After reconciling figures and trudging through lighting and maintenance district issues from the last meeting, the Oakdale City Council heard a plethora of agenda issues relating to the city’s now-cut management shortage.
“The look and feel of the organization has changed,” City Manager Bryan Whitemyer said as he presented a proposal for the city to recruit for a “Public Services Director.”
Whitemyer showed a series of organizational charts displaying what the city management structure looked like prior to 2007, the diminished administrative adjustments in 2008, and finally the current structure of only the city manager, finance director, police chief, and the contracted Stanislaus Consolidated Fire administration.
“After a careful review of the city’s needs, staff has created a new position called the public services director,” Whitemyer said. “This position consolidates the duties of the public works director and community development director into one position.”
Under Whitemyer’s plan, the new director will be paid $111,840 to $135,948 a year and will “… plan, organize, direct, and integrate the City’s public works, planning, development and building activities, functions, programs and services.”
The position will be recruited through various media including online and print ads and is anticipated to be a quick recruitment.
“This approach will give us a broad range of applicants,” Whitemyer said. “We need to find the right person for this job. With that, we’ll be set to go in the right direction.”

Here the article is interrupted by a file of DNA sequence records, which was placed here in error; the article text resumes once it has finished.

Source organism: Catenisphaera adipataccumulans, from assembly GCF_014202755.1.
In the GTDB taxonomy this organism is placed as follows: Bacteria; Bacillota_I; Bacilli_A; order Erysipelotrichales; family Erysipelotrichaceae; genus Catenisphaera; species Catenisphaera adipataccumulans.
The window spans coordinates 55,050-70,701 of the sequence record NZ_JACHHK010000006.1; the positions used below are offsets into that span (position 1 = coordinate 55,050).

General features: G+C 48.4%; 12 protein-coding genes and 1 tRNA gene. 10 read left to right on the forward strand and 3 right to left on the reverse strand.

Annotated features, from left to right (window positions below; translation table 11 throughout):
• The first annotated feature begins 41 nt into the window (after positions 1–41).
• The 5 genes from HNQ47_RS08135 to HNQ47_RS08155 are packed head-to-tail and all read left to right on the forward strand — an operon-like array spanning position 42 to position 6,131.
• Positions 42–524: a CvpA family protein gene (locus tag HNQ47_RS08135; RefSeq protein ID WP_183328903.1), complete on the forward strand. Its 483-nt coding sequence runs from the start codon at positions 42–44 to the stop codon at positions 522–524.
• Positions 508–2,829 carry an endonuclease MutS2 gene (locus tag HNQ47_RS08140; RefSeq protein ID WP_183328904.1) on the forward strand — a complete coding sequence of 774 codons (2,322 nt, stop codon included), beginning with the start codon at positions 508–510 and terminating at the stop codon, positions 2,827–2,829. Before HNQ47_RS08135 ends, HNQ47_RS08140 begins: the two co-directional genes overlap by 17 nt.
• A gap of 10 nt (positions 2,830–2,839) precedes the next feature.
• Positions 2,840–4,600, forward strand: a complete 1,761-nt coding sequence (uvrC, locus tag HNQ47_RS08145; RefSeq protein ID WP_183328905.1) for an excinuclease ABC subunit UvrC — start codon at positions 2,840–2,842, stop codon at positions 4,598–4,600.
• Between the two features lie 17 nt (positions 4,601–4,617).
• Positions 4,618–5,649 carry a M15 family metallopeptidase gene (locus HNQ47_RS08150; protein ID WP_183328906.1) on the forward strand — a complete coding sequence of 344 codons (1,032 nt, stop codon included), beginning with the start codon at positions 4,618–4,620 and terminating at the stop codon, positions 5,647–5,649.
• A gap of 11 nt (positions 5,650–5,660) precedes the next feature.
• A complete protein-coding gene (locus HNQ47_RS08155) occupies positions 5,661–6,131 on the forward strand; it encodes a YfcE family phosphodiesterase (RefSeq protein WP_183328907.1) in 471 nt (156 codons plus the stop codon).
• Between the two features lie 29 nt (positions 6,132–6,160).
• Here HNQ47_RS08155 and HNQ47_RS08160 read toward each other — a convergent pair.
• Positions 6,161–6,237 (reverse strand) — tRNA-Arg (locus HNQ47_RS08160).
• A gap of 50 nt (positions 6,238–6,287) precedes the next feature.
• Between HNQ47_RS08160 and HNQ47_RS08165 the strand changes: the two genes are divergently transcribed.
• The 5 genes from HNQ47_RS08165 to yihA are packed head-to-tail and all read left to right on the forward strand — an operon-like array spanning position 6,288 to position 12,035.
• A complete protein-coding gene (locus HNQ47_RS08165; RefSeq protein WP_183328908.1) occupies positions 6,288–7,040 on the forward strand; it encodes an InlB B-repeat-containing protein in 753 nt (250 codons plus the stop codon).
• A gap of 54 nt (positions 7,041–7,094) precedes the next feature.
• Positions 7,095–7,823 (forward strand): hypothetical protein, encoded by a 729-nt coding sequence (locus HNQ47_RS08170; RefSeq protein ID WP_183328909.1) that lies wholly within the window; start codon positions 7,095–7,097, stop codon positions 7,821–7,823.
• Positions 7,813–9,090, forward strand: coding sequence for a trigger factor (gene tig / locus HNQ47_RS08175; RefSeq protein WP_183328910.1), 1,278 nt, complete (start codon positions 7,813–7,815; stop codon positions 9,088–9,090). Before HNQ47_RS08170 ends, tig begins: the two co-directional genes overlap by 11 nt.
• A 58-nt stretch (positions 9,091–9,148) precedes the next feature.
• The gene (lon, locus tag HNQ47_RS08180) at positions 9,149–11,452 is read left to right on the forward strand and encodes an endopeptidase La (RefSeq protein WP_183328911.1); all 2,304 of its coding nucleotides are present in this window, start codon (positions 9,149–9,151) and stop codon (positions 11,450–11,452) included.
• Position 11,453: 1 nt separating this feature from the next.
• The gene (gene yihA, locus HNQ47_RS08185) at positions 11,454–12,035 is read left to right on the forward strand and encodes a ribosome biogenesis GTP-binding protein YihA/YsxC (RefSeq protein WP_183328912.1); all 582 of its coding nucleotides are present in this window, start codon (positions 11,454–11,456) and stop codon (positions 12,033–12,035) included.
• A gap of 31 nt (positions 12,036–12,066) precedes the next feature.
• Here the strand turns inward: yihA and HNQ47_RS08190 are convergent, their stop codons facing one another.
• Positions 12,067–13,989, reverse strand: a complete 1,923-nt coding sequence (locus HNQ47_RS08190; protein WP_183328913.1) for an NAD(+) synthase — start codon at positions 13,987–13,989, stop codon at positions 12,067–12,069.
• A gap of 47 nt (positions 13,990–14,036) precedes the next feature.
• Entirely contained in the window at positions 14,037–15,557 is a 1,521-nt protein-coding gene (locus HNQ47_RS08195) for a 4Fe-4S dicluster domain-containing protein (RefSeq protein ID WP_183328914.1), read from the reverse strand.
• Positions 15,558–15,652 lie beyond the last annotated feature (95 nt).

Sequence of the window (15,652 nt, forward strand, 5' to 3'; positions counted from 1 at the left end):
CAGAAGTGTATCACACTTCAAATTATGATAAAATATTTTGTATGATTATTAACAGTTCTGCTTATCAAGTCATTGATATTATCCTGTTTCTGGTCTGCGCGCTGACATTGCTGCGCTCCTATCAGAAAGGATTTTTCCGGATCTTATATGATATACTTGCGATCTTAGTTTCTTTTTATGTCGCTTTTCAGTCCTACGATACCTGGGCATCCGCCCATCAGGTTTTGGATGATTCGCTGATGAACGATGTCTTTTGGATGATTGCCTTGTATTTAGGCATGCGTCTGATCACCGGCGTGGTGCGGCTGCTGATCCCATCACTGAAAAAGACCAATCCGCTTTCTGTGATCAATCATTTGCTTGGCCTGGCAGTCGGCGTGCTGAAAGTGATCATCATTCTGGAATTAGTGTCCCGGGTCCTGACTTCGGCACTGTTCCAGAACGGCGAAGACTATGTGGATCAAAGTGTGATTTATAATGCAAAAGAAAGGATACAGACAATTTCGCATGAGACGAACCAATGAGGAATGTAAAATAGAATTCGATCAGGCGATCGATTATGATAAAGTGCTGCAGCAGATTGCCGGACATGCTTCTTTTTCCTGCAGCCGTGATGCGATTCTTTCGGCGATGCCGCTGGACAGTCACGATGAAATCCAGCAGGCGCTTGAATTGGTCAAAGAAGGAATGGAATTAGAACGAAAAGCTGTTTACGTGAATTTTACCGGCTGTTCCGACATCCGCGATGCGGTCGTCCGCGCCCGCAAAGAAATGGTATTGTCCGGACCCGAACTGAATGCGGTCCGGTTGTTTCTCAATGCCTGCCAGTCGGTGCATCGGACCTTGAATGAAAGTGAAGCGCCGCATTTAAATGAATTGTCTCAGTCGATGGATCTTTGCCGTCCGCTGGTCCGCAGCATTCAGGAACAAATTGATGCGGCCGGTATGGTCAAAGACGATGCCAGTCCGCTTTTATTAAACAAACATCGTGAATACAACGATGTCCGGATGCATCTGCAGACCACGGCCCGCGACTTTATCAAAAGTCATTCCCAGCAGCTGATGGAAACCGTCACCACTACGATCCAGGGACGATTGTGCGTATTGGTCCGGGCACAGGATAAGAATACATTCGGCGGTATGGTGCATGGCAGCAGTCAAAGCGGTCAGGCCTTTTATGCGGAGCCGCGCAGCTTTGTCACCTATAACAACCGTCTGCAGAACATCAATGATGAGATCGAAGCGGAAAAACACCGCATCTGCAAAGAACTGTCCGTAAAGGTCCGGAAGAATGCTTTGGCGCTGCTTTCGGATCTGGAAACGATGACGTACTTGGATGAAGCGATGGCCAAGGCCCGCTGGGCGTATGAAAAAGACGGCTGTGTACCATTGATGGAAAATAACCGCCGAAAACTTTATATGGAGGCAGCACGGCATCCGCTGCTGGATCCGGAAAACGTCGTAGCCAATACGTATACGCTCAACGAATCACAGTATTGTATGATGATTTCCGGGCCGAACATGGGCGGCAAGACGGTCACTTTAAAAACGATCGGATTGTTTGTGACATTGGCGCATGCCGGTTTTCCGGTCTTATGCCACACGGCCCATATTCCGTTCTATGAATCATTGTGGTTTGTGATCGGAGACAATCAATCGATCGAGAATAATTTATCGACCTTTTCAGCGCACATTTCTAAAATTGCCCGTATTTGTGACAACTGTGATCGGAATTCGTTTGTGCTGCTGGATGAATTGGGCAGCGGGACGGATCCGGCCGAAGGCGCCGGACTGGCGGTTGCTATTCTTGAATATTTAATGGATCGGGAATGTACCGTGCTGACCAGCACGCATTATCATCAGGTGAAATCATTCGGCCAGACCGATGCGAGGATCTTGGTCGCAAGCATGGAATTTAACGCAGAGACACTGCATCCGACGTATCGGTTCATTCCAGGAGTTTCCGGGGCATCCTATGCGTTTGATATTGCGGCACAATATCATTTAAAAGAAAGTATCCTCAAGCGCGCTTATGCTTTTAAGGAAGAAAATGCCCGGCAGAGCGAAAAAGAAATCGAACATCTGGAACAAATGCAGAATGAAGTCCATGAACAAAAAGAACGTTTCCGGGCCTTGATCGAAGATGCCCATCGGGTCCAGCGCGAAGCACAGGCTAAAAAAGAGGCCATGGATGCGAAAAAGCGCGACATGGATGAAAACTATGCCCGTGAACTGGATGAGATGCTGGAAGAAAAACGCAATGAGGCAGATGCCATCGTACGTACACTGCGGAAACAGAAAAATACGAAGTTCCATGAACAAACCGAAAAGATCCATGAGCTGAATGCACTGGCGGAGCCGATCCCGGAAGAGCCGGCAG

“It’s definitively needed,” said Mayor Pat Paul as the measure passed by the council unanimously.
With declining revenues in June, Human Resources Analyst Michelle McKinsey was laid off as part of a cost savings plan.
In order to help facilitate the city’s ability to handle the vacant work load for risk management, human resources, and general personnel administration, Whitemyer also recommended the city contract with Regional Government Services to perform those functions at a rate of $66 per hour, with an estimated cap of $20,000.
Whitemyer stated the city set aside the $20,000 in this year’s budget to pay for those services.
In a final report for the evening, Whitemyer pointed out that it is difficult with the limited city staff to attend the numerous commission meetings. He asked that the council consider consolidating some of the commissions or limiting meetings to reduce redundancy.
“In light of our current situation, is our time better spent in other areas?” asked Whitemyer.
Councilman Farrell Jackson, liaison to the city’s traffic commission, said he was concerned with the “whittling down” of the advisory commissions that may have the ability to diffuse citizen concerns at that level.
“It’s a filtering for the city council,” Jackson said. “Commissions are the outreach of the city council.”
Jackson added that serving on commissions was a training ground for someone who may later want to serve on the council.
Councilman Mike Brennan agreed that the commissions were a good venue where citizens could bring up issues, suggesting having city staff only attend when there was a pertinent agenda item or having the meetings every other month or quarterly.
Council members agreed that they would take the every other month suggestion back to the respective commissions they served on for review.